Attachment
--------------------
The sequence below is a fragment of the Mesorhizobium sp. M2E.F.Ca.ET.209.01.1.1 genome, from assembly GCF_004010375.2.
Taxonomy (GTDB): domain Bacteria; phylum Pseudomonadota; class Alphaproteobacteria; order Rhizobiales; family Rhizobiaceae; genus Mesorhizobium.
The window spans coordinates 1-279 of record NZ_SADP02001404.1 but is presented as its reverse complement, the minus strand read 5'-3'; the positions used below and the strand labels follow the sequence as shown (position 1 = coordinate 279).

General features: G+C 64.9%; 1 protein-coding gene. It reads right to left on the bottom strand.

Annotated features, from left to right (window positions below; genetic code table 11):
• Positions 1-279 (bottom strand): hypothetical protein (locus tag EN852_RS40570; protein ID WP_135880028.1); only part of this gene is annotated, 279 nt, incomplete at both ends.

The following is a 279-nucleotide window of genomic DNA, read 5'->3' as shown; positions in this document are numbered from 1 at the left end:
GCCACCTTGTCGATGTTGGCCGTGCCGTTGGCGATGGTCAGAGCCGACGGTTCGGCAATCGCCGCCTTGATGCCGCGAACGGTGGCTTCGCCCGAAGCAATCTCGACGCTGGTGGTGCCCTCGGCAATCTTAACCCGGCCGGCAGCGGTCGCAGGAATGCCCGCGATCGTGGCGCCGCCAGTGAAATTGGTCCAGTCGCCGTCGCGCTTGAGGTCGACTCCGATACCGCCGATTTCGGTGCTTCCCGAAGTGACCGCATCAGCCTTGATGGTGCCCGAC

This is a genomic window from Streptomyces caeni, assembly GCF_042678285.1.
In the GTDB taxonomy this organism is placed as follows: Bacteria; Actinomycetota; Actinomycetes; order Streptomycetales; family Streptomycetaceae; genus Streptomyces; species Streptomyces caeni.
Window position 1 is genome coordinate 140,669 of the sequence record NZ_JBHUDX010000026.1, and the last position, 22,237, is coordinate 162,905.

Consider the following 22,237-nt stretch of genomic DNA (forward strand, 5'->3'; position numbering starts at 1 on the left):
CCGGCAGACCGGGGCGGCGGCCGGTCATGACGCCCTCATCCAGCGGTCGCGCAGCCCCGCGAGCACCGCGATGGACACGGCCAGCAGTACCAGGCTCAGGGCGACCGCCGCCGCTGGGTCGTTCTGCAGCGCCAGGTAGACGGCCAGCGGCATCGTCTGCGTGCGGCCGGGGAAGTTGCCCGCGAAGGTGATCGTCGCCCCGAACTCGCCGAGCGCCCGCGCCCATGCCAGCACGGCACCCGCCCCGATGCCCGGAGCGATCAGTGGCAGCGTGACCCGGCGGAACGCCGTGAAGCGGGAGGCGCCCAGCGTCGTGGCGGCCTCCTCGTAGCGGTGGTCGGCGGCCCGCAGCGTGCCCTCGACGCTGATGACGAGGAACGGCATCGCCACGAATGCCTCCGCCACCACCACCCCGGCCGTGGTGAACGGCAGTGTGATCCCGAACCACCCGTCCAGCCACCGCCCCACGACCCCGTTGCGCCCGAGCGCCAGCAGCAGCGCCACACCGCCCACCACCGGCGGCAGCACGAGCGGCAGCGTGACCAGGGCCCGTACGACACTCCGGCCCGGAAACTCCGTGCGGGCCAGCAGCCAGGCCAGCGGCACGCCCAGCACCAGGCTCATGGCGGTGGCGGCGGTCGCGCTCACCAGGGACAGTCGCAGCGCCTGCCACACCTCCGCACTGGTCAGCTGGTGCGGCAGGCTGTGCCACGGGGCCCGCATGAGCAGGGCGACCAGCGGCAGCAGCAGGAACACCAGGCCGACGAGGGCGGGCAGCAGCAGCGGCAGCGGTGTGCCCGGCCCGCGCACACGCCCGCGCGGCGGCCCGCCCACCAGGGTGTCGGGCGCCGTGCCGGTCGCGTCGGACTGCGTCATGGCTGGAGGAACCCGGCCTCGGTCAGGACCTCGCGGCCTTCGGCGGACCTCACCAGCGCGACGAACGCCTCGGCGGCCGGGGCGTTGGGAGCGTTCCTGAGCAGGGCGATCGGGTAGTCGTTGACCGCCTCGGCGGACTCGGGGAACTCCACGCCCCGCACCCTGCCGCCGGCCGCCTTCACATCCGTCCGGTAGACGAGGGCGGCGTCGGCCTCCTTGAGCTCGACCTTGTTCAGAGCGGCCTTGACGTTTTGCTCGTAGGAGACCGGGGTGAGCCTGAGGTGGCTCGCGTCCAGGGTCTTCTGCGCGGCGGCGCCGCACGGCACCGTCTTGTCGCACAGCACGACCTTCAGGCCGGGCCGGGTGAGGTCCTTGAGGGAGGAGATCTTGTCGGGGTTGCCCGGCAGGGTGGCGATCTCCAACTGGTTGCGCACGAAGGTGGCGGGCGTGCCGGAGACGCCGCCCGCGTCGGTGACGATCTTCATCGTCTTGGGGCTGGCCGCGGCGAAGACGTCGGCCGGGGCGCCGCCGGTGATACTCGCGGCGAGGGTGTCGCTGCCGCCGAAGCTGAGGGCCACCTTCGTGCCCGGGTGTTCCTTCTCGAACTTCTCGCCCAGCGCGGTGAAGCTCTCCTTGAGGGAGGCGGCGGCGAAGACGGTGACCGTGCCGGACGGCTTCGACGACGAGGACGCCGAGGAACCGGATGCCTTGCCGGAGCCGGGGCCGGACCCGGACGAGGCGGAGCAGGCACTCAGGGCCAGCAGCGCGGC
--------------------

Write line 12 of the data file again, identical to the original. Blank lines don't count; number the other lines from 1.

Consider the following 22,237-nt stretch of genomic DNA (forward strand, 5'->3'; position numbering starts at 1 on the left):